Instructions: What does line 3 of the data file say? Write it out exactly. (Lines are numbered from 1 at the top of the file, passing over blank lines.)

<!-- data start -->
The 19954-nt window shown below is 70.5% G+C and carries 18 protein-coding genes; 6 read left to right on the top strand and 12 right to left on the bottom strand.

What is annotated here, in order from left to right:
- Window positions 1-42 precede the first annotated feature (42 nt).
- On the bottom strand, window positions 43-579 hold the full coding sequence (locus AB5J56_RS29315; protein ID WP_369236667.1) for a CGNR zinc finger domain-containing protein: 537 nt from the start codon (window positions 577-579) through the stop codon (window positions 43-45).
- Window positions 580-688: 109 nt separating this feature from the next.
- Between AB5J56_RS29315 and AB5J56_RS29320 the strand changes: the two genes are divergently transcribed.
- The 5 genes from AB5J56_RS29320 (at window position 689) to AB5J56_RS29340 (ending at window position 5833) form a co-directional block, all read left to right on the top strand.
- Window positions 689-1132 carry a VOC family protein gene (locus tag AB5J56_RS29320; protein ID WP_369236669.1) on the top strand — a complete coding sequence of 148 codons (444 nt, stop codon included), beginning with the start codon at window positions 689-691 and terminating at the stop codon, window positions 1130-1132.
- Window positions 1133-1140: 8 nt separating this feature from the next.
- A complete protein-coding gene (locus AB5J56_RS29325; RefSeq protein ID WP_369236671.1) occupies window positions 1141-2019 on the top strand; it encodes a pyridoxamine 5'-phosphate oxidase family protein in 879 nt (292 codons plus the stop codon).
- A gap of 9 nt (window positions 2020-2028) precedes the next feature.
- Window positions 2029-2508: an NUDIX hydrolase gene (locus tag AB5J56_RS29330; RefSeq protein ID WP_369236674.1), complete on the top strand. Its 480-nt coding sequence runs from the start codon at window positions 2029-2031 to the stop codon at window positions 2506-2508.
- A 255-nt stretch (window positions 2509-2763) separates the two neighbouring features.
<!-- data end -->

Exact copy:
- Window positions 1-42 precede the first annotated feature (42 nt).